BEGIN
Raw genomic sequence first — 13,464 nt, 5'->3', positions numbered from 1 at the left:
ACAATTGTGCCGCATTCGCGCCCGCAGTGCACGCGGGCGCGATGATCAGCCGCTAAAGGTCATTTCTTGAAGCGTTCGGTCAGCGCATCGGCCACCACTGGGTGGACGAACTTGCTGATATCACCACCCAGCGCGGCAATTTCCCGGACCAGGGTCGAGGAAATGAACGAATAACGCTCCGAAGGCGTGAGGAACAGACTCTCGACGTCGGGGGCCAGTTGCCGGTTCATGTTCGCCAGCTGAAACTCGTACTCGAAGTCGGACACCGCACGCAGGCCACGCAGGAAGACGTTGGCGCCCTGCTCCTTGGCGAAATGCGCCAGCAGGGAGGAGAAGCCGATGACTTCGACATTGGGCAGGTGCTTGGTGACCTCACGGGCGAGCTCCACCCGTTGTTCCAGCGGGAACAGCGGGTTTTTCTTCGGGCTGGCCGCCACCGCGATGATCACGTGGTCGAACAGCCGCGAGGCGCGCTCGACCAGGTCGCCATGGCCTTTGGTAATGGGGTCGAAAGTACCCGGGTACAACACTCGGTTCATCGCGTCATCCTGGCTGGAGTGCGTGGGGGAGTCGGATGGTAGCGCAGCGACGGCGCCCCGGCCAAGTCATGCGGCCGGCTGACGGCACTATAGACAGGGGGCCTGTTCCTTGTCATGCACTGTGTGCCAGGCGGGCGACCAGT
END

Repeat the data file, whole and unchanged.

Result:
Raw genomic sequence first — 13,464 nt, 5'->3', positions numbered from 1 at the left:
ACAATTGTGCCGCATTCGCGCCCGCAGTGCACGCGGGCGCGATGATCAGCCGCTAAAGGTCATTTCTTGAAGCGTTCGGTCAGCGCATCGGCCACCACTGGGTGGACGAACTTGCTGATATCACCACCCAGCGCGGCAATTTCCCGGACCAGGGTCGAGGAAATGAACGAATAACGCTCCGAAGGCGTGAGGAACAGACTCTCGACGTCGGGGGCCAGTTGCCGGTTCATGTTCGCCAGCTGAAACTCGTACTCGAAGTCGGACACCGCACGCAGGCCACGCAGGAAGACGTTGGCGCCCTGCTCCTTGGCGAAATGCGCCAGCAGGGAGGAGAAGCCGATGACTTCGACATTGGGCAGGTGCTTGGTGACCTCACGGGCGAGCTCCACCCGTTGTTCCAGCGGGAACAGCGGGTTTTTCTTCGGGCTGGCCGCCACCGCGATGATCACGTGGTCGAACAGCCGCGAGGCGCGCTCGACCAGGTCGCCATGGCCTTTGGTAATGGGGTCGAAAGTACCCGGGTACAACACTCGGTTCATCGCGTCATCCTGGCTGGAGTGCGTGGGGGAGTCGGATGGTAGCGCAGCGACGGCGCCCCGGCCAAGTCATGCGGCCGGCTGACGGCACTATAGACAGGGGGCCTGTTCCTTGTCATGCACTGTGTGCCAGGCGGGCGACCAGT